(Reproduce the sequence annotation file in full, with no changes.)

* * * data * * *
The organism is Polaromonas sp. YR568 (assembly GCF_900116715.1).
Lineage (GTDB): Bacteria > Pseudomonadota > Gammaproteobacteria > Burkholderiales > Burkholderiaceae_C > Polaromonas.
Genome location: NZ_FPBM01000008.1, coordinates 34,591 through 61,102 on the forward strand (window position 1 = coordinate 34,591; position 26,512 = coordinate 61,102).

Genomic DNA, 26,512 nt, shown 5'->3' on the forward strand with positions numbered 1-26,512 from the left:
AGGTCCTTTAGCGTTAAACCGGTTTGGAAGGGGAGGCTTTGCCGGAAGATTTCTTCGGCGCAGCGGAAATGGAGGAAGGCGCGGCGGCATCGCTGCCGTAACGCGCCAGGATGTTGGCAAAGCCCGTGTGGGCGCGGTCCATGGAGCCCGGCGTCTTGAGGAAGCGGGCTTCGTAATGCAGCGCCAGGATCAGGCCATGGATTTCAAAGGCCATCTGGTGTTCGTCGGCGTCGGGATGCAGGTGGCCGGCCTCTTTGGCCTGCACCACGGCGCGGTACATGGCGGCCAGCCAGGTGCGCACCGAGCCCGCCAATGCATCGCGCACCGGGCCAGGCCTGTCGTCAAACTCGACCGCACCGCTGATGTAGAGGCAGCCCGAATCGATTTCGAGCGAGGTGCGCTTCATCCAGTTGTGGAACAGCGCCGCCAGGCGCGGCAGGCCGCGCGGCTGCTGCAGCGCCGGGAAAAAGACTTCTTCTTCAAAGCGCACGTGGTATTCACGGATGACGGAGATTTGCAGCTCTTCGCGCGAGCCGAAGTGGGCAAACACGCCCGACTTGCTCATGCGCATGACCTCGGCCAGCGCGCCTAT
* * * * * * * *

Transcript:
The organism is Polaromonas sp. YR568 (assembly GCF_900116715.1).
Lineage (GTDB): Bacteria > Pseudomonadota > Gammaproteobacteria > Burkholderiales > Burkholderiaceae_C > Polaromonas.
Genome location: NZ_FPBM01000008.1, coordinates 34,591 through 61,102 on the forward strand (window position 1 = coordinate 34,591; position 26,512 = coordinate 61,102).

Genomic DNA, 26,512 nt, shown 5'->3' on the forward strand with positions numbered 1-26,512 from the left:
AGGTCCTTTAGCGTTAAACCGGTTTGGAAGGGGAGGCTTTGCCGGAAGATTTCTTCGGCGCAGCGGAAATGGAGGAAGGCGCGGCGGCATCGCTGCCGTAACGCGCCAGGATGTTGGCAAAGCCCGTGTGGGCGCGGTCCATGGAGCCCGGCGTCTTGAGGAAGCGGGCTTCGTAATGCAGCGCCAGGATCAGGCCATGGATTTCAAAGGCCATCTGGTGTTCGTCGGCGTCGGGATGCAGGTGGCCGGCCTCTTTGGCCTGCACCACGGCGCGGTACATGGCGGCCAGCCAGGTGCGCACCGAGCCCGCCAATGCATCGCGCACCGGGCCAGGCCTGTCGTCAAACTCGACCGCACCGCTGATGTAGAGGCAGCCCGAATCGATTTCGAGCGAGGTGCGCTTCATCCAGTTGTGGAACAGCGCCGCCAGGCGCGGCAGGCCGCGCGGCTGCTGCAGCGCCGGGAAAAAGACTTCTTCTTCAAAGCGCACGTGGTATTCACGGATGACGGAGATTTGCAGCTCTTCGCGCGAGCCGAAGTGGGCAAACACGCCCGACTTGCTCATGCGCATGACCTCGGCCAGCGCGCCTAT